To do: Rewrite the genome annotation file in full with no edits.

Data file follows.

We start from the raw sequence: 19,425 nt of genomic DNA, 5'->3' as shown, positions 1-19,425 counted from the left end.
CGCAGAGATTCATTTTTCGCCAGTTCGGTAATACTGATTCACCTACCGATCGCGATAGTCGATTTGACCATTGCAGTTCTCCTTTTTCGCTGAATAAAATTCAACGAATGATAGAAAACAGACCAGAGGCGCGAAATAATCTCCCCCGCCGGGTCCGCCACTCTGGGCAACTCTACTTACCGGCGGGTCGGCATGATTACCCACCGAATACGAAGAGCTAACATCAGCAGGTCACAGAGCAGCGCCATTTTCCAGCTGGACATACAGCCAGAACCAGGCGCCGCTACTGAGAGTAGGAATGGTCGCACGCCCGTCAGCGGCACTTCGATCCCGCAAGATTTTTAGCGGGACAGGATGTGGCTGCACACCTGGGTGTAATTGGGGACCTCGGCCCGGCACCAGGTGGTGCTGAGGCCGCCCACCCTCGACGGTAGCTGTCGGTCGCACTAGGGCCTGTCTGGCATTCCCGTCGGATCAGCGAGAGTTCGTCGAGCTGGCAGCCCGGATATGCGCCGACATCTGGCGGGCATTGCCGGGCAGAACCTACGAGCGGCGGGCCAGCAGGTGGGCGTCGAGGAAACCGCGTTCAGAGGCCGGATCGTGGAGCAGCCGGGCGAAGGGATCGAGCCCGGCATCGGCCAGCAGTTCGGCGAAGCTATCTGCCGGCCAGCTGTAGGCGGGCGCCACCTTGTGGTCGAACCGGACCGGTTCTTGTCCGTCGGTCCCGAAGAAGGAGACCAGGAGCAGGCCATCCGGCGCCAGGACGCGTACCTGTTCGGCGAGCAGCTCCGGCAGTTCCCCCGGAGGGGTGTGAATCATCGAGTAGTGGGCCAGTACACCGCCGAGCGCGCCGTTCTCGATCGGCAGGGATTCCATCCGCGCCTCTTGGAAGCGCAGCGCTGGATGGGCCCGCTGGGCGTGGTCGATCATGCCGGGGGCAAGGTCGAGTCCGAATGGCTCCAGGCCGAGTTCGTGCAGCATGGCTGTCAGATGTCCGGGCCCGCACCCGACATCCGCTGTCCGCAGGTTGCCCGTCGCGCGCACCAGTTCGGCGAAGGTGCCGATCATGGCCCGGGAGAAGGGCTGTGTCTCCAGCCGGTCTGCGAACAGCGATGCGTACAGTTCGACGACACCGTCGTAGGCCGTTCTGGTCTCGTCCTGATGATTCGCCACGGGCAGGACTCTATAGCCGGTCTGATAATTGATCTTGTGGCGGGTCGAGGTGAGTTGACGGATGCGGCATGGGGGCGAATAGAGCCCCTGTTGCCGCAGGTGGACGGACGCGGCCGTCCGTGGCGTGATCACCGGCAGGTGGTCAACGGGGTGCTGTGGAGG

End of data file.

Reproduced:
We start from the raw sequence: 19,425 nt of genomic DNA, 5'->3' as shown, positions 1-19,425 counted from the left end.
CGCAGAGATTCATTTTTCGCCAGTTCGGTAATACTGATTCACCTACCGATCGCGATAGTCGATTTGACCATTGCAGTTCTCCTTTTTCGCTGAATAAAATTCAACGAATGATAGAAAACAGACCAGAGGCGCGAAATAATCTCCCCCGCCGGGTCCGCCACTCTGGGCAACTCTACTTACCGGCGGGTCGGCATGATTACCCACCGAATACGAAGAGCTAACATCAGCAGGTCACAGAGCAGCGCCATTTTCCAGCTGGACATACAGCCAGAACCAGGCGCCGCTACTGAGAGTAGGAATGGTCGCACGCCCGTCAGCGGCACTTCGATCCCGCAAGATTTTTAGCGGGACAGGATGTGGCTGCACACCTGGGTGTAATTGGGGACCTCGGCCCGGCACCAGGTGGTGCTGAGGCCGCCCACCCTCGACGGTAGCTGTCGGTCGCACTAGGGCCTGTCTGGCATTCCCGTCGGATCAGCGAGAGTTCGTCGAGCTGGCAGCCCGGATATGCGCCGACATCTGGCGGGCATTGCCGGGCAGAACCTACGAGCGGCGGGCCAGCAGGTGGGCGTCGAGGAAACCGCGTTCAGAGGCCGGATCGTGGAGCAGCCGGGCGAAGGGATCGAGCCCGGCATCGGCCAGCAGTTCGGCGAAGCTATCTGCCGGCCAGCTGTAGGCGGGCGCCACCTTGTGGTCGAACCGGACCGGTTCTTGTCCGTCGGTCCCGAAGAAGGAGACCAGGAGCAGGCCATCCGGCGCCAGGACGCGTACCTGTTCGGCGAGCAGCTCCGGCAGTTCCCCCGGAGGGGTGTGAATCATCGAGTAGTGGGCCAGTACACCGCCGAGCGCGCCGTTCTCGATCGGCAGGGATTCCATCCGCGCCTCTTGGAAGCGCAGCGCTGGATGGGCCCGCTGGGCGTGGTCGATCATGCCGGGGGCAAGGTCGAGTCCGAATGGCTCCAGGCCGAGTTCGTGCAGCATGGCTGTCAGATGTCCGGGCCCGCACCCGACATCCGCTGTCCGCAGGTTGCCCGTCGCGCGCACCAGTTCGGCGAAGGTGCCGATCATGGCCCGGGAGAAGGGCTGTGTCTCCAGCCGGTCTGCGAACAGCGATGCGTACAGTTCGACGACACCGTCGTAGGCCGTTCTGGTCTCGTCCTGATGATTCGCCACGGGCAGGACTCTATAGCCGGTCTGATAATTGATCTTGTGGCGGGTCGAGGTGAGTTGACGGATGCGGCATGGGGGCGAATAGAGCCCCTGTTGCCGCAGGTGGACGGACGCGGCCGTCCGTGGCGTGATCACCGGCAGGTGGTCAACGGGGTGCTGTGGAGG